14) You will see a warning about some missing groups and will be asked if you want to proceed.  Respond with "yes" and hit Enter.

15) The installation will finish.  Don't worry about some of the error messages you see.

16) Verify the SSH server is working by typing "net start sshd" and looking for a message stating that the service has been successfully started.

17) Now, stop the SSH server by typing "net stop sshd" and hitting Enter

Depending on the version of Windows, you may encounter some file permission problems.  The files that we are going to edit are:
1) c:\cygwin64\etc\sshd_config
2) c:\cygwin64\etc\passwd
3) c:\cygwin64\home\<username>\.ssh\authorized_keys (notice the period in front of the ssh again)

If you encounter access denied messages, you can simply "take ownership" of these files.  To take ownership of files in Windows:
1) Start Explorer

2) Find the file and right-click on it

3) Choose Properties

4) Switch to the Security Tab

5) Click Advanced

6) Change to the Owner tab

7) Press the Edit button

8) Highlight your name and select Apply

9) Close all of the popups that you opened
10) When you are back in the Explorer, right click on the file again and choose Properties
11) Change to the Security tab
12) This time, press the Edit Button
13) Press the Add button
14) Enter your Windows username and press Apply
15) Make sure you give yourself read and write permission

16) Click Apply and OK until all popups have disappeared

Now you will have the ability to edit these files with Wordpad - or your favorite text editor - outside of the Cygwin environment.  Just remember that if you change the sshd_config file, you will need to "net stop sshd" and "net start sshd" from within a Cygwin64 Terminal or Command Prompt with administrator permissions.

Editing the SSH Server configuration files
We need to make a few changes to the SSHD configuration file, which is located in c:\Cygwin64\etc\sshd_config (WARNING:  There is also a file called ssh_config - notice the missing D - which indicates you have the wrong file)

The settings that we want to check are:
Port xxxxx
PubkeyAuthentication yes
AuthorizedKeyFiles .ssh/authorized_keys
PasswordAuthentication no
PermitEmptyPasswords no
ChallengeResponseAuthentication no
Subsystem sftp internal-sftp
The only setting that you need to make a decision about is the Port setting.  This is the remote port that will be used to connect to your system.  The default port is 22 - but most ISPs block that port for incoming connections.  It is safest to pick something over 1024.

Adding your digital certificate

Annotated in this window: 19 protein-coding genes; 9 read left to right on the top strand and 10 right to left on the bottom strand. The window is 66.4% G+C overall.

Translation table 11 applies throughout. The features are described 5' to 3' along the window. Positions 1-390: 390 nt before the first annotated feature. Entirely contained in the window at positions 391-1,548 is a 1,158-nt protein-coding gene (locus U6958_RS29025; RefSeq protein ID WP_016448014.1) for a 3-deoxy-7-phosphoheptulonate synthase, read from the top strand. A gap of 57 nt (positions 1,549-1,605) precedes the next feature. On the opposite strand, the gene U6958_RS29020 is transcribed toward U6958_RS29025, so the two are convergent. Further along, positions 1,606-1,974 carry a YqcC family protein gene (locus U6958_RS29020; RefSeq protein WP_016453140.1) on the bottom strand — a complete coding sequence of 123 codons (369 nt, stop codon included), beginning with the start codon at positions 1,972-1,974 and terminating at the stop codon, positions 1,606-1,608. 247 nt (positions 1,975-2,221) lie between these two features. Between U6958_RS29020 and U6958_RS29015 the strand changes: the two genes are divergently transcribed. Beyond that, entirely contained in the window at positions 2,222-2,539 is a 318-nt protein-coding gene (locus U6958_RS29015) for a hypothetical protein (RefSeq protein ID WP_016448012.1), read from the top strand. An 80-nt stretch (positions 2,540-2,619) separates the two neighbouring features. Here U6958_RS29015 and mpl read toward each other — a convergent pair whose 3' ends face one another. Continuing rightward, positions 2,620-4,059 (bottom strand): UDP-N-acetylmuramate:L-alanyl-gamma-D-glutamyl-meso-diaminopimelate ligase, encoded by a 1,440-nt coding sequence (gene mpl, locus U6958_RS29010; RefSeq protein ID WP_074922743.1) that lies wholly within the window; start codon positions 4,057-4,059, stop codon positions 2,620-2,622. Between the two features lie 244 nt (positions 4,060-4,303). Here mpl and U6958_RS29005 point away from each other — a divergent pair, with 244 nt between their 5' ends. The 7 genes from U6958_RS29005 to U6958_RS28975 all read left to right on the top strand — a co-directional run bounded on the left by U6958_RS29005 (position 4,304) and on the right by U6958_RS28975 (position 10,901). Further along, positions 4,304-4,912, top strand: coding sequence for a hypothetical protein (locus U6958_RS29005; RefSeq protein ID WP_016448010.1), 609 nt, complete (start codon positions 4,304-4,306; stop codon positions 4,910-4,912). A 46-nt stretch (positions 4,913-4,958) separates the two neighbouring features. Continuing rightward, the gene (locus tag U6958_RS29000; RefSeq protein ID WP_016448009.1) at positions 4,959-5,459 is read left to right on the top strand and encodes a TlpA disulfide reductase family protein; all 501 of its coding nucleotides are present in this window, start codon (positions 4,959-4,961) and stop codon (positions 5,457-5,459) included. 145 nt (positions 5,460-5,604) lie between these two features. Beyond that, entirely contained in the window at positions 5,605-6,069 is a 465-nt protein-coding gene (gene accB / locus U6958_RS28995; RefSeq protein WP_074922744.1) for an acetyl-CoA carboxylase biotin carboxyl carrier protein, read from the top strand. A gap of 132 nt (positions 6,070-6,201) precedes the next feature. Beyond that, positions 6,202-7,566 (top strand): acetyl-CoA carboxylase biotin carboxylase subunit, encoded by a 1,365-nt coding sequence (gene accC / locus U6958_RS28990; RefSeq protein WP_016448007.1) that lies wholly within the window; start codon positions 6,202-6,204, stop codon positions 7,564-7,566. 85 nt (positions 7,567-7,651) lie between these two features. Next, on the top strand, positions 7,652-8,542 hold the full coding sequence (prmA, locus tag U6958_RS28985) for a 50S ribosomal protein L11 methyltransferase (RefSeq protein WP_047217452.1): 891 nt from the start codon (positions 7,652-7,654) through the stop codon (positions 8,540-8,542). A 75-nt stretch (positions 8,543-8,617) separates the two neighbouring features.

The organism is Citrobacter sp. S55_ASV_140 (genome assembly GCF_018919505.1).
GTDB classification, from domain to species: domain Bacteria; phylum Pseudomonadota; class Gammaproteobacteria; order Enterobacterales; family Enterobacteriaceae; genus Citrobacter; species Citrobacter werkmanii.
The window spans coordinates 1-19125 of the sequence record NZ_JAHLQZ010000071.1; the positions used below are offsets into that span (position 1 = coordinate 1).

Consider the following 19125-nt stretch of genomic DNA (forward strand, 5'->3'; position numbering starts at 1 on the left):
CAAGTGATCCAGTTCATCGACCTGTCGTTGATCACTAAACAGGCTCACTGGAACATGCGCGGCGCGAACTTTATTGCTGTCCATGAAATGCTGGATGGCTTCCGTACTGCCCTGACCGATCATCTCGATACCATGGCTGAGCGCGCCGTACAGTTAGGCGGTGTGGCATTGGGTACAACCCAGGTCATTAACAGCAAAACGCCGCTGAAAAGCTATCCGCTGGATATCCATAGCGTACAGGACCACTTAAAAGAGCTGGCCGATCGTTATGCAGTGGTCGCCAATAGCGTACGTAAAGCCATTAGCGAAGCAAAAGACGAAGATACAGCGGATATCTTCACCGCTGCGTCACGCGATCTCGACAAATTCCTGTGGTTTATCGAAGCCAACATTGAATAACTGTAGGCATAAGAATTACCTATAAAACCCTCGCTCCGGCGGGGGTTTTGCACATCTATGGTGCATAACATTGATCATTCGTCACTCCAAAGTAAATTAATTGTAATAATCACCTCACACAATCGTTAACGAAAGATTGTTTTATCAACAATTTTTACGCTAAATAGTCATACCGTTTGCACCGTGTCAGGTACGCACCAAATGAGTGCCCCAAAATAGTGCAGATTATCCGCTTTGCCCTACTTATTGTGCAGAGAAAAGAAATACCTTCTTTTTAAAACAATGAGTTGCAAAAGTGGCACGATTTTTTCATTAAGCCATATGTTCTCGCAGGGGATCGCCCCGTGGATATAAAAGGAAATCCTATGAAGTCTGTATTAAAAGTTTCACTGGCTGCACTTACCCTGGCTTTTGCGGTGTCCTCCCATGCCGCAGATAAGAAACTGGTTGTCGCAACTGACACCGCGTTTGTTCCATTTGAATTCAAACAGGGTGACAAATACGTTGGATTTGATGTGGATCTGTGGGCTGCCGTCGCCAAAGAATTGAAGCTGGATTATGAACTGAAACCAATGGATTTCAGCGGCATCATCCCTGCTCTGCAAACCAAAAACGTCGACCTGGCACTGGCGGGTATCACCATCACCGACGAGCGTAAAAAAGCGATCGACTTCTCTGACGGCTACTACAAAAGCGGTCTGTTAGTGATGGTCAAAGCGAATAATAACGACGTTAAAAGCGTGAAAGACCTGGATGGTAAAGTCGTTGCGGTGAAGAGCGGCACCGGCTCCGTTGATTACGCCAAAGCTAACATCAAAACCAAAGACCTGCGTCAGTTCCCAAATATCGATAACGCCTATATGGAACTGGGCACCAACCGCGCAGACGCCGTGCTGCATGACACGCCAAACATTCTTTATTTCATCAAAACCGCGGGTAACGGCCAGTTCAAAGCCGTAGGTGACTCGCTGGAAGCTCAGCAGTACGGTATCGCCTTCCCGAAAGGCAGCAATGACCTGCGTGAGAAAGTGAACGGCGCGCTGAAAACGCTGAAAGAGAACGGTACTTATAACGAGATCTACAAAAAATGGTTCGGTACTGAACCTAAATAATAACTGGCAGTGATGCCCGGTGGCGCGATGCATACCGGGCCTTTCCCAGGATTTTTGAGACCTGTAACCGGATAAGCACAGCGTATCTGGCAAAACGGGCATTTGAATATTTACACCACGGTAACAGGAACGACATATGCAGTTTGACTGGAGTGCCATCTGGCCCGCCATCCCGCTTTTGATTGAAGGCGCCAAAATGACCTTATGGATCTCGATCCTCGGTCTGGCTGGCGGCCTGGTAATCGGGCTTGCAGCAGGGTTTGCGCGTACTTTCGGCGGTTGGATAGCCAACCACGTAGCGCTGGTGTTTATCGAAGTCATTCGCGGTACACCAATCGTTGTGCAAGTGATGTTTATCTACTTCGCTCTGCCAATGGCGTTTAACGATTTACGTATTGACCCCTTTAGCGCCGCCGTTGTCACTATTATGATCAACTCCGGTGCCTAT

Before you take this step, some programs on mobile devices will do some of this for you.  For example, I am using a program called Remoter Pro on my iPad that will make SSH keypairs and send you the public portion to put on your server (see the screenshots below for an example).  Other programs may have similar functions.

You have to create an SSH public/private keypair.  To create the keypair:
1) Open a Cygwin64 Terminal
2) Type the following (or copy and paste from below) - accept all of the defaults for ssh-keygen:
cd ~/.ssh
cat >> authorized_keys
The public portion of the keypair needs to be stored in c:\Cygwin64\home\<username>\.ssh\authorized_keys (please notice there is a period before the letters ssh)  By using the cat line with the double greater than signs, we are basically appending the contents of our newly generated key to the existing keys.  If there are currently no keys, this will create the authorized_keys file.

You need to get the private portion of this key on any device that you want to be able to connect.  In this case, the private key will be named id_rsa

The public portion will be a single really long line of text.  It should look something like this:
ssh-rsa AAA__BUNCH OF CHARACTERS REMOVED____ADAQECy/ dmorlitz@Win7-clean
Restricting the shell
This is simply an added security measure - to make sure that no commands can be entered over the remote connection that will affect your Windows system.  You will still be able to have remote control access and transfer files back and forth but remote commands will be blocked

1) Open the Cygwin64 Terminal in Administrator mode - as we did above
2) Enter the following two commands:
     cd /bin
     cp bash.exe rbash.exe
3) Open Wordpad and load c:\Cygwin64\etc\passwd
4) Look for the line with your Windows username
5) At the end of the line, change /bin/bash to /bin/rbash
6) Save the changes to this file and close the editor